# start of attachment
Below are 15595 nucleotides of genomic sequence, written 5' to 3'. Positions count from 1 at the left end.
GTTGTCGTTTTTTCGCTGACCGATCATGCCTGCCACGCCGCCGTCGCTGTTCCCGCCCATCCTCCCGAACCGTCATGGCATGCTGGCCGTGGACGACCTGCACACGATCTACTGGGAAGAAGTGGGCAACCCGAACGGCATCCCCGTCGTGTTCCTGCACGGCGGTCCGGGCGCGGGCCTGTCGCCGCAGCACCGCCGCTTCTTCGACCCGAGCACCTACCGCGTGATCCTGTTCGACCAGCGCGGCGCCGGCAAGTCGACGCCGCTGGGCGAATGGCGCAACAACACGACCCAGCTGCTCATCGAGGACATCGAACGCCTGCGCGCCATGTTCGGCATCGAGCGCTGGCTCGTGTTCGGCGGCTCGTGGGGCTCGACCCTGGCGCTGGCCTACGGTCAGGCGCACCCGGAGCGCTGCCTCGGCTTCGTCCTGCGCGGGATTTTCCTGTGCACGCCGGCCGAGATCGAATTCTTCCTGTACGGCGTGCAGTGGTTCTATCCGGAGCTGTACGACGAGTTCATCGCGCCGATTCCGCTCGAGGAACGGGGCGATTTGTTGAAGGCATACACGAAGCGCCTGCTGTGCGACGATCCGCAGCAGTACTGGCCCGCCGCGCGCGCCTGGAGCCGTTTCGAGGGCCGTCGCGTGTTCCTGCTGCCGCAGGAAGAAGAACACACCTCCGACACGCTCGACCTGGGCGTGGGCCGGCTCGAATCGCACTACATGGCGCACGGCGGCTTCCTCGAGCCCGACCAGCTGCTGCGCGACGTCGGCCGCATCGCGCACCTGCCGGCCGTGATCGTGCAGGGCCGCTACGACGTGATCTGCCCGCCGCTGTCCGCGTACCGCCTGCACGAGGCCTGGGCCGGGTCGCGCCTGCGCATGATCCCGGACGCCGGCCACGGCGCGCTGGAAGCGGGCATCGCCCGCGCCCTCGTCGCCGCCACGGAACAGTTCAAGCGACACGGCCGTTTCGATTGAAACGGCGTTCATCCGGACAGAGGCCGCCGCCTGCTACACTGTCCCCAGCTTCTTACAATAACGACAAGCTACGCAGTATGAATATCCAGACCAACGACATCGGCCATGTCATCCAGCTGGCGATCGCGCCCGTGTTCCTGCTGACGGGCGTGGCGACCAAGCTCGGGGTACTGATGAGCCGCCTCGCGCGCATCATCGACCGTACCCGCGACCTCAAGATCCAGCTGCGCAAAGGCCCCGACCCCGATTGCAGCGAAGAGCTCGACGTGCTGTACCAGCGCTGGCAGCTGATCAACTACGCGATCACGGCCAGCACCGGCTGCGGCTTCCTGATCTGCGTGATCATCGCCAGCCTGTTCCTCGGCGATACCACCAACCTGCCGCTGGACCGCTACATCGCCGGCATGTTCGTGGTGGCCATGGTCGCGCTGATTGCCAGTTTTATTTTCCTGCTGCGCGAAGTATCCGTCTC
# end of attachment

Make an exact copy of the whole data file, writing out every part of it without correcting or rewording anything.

Below are 15595 nucleotides of genomic sequence, written 5' to 3'. Positions count from 1 at the left end.
GTTGTCGTTTTTTCGCTGACCGATCATGCCTGCCACGCCGCCGTCGCTGTTCCCGCCCATCCTCCCGAACCGTCATGGCATGCTGGCCGTGGACGACCTGCACACGATCTACTGGGAAGAAGTGGGCAACCCGAACGGCATCCCCGTCGTGTTCCTGCACGGCGGTCCGGGCGCGGGCCTGTCGCCGCAGCACCGCCGCTTCTTCGACCCGAGCACCTACCGCGTGATCCTGTTCGACCAGCGCGGCGCCGGCAAGTCGACGCCGCTGGGCGAATGGCGCAACAACACGACCCAGCTGCTCATCGAGGACATCGAACGCCTGCGCGCCATGTTCGGCATCGAGCGCTGGCTCGTGTTCGGCGGCTCGTGGGGCTCGACCCTGGCGCTGGCCTACGGTCAGGCGCACCCGGAGCGCTGCCTCGGCTTCGTCCTGCGCGGGATTTTCCTGTGCACGCCGGCCGAGATCGAATTCTTCCTGTACGGCGTGCAGTGGTTCTATCCGGAGCTGTACGACGAGTTCATCGCGCCGATTCCGCTCGAGGAACGGGGCGATTTGTTGAAGGCATACACGAAGCGCCTGCTGTGCGACGATCCGCAGCAGTACTGGCCCGCCGCGCGCGCCTGGAGCCGTTTCGAGGGCCGTCGCGTGTTCCTGCTGCCGCAGGAAGAAGAACACACCTCCGACACGCTCGACCTGGGCGTGGGCCGGCTCGAATCGCACTACATGGCGCACGGCGGCTTCCTCGAGCCCGACCAGCTGCTGCGCGACGTCGGCCGCATCGCGCACCTGCCGGCCGTGATCGTGCAGGGCCGCTACGACGTGATCTGCCCGCCGCTGTCCGCGTACCGCCTGCACGAGGCCTGGGCCGGGTCGCGCCTGCGCATGATCCCGGACGCCGGCCACGGCGCGCTGGAAGCGGGCATCGCCCGCGCCCTCGTCGCCGCCACGGAACAGTTCAAGCGACACGGCCGTTTCGATTGAAACGGCGTTCATCCGGACAGAGGCCGCCGCCTGCTACACTGTCCCCAGCTTCTTACAATAACGACAAGCTACGCAGTATGAATATCCAGACCAACGACATCGGCCATGTCATCCAGCTGGCGATCGCGCCCGTGTTCCTGCTGACGGGCGTGGCGACCAAGCTCGGGGTACTGATGAGCCGCCTCGCGCGCATCATCGACCGTACCCGCGACCTCAAGATCCAGCTGCGCAAAGGCCCCGACCCCGATTGCAGCGAAGAGCTCGACGTGCTGTACCAGCGCTGGCAGCTGATCAACTACGCGATCACGGCCAGCACCGGCTGCGGCTTCCTGATCTGCGTGATCATCGCCAGCCTGTTCCTCGGCGATACCACCAACCTGCCGCTGGACCGCTACATCGCCGGCATGTTCGTGGTGGCCATGGTCGCGCTGATTGCCAGTTTTATTTTCCTGCTGCGCGAAGTATCCGTCTC